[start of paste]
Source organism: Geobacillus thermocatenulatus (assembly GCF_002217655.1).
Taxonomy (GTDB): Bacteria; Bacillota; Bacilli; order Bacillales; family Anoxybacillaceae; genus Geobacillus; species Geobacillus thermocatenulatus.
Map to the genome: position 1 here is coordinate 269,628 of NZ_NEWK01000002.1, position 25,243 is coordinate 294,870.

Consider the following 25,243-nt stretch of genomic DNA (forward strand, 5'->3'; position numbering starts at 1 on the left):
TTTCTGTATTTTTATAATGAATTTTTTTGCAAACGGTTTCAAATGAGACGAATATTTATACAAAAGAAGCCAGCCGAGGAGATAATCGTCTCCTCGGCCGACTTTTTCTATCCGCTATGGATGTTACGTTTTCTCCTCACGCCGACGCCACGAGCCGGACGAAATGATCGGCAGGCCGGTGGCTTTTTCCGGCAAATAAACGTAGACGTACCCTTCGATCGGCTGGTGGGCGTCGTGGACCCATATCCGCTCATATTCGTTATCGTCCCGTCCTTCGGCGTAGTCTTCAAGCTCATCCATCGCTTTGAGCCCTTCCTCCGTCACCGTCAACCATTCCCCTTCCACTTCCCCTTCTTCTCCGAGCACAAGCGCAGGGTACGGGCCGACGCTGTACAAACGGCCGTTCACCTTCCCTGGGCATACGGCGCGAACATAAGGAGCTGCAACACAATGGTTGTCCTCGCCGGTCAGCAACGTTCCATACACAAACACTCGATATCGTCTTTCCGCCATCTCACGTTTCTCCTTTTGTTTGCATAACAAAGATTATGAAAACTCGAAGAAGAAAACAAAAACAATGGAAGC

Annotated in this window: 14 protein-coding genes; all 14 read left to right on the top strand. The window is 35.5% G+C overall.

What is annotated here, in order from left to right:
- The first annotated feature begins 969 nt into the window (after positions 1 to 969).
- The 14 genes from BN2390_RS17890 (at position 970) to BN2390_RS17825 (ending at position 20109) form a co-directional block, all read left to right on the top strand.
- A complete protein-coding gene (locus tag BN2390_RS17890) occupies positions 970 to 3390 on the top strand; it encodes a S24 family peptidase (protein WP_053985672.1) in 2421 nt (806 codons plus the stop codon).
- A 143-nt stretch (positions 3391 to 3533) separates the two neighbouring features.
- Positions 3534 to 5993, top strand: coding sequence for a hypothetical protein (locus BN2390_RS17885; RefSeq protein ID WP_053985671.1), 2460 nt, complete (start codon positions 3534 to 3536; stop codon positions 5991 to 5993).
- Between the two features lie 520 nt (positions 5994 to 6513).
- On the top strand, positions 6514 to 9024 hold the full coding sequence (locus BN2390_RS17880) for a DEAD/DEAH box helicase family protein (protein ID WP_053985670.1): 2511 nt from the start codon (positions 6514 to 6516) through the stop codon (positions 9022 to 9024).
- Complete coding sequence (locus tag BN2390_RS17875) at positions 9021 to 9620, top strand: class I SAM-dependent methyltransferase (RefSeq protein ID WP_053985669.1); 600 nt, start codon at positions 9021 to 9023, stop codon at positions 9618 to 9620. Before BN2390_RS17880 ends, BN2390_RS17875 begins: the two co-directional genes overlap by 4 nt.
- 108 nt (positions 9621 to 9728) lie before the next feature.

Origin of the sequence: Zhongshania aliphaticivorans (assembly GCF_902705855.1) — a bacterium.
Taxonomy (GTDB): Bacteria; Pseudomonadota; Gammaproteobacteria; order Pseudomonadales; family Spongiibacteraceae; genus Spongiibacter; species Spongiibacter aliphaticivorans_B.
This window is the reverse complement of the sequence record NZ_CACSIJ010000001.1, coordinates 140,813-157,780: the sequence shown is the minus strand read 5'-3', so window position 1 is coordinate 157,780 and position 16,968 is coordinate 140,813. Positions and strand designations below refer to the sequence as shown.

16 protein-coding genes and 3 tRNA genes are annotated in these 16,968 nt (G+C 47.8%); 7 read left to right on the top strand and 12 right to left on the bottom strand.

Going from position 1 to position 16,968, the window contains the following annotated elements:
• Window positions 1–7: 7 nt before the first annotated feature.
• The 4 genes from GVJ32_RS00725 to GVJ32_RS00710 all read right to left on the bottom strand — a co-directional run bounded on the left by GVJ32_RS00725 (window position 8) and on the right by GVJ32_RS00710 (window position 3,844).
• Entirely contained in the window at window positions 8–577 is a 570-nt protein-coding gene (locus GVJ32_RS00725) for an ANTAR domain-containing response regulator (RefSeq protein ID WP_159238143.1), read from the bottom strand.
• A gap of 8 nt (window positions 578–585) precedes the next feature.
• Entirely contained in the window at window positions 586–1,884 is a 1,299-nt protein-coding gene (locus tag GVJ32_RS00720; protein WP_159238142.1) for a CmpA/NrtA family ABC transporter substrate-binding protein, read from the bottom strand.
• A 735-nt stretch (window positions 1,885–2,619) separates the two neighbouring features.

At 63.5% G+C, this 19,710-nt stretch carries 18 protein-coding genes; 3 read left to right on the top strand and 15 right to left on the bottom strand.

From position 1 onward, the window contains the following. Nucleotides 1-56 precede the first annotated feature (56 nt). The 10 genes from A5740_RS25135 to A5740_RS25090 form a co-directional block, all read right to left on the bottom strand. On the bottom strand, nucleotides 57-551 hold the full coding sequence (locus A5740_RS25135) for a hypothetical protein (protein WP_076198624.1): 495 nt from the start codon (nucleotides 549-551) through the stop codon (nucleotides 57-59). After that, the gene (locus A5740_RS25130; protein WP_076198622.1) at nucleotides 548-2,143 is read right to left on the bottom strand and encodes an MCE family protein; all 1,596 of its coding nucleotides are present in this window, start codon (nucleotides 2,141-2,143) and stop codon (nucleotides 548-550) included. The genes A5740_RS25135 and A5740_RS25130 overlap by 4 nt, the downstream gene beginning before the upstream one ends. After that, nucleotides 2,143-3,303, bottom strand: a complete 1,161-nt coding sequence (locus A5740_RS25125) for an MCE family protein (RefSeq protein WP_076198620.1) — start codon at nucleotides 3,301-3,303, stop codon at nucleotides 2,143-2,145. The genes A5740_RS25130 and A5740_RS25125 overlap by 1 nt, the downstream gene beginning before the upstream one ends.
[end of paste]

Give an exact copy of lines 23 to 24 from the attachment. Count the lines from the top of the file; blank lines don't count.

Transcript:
• The 4 genes from GVJ32_RS00725 to GVJ32_RS00710 all read right to left on the bottom strand — a co-directional run bounded on the left by GVJ32_RS00725 (window position 8) and on the right by GVJ32_RS00710 (window position 3,844).
• Entirely contained in the window at window positions 8–577 is a 570-nt protein-coding gene (locus GVJ32_RS00725) for an ANTAR domain-containing response regulator (RefSeq protein ID WP_159238143.1), read from the bottom strand.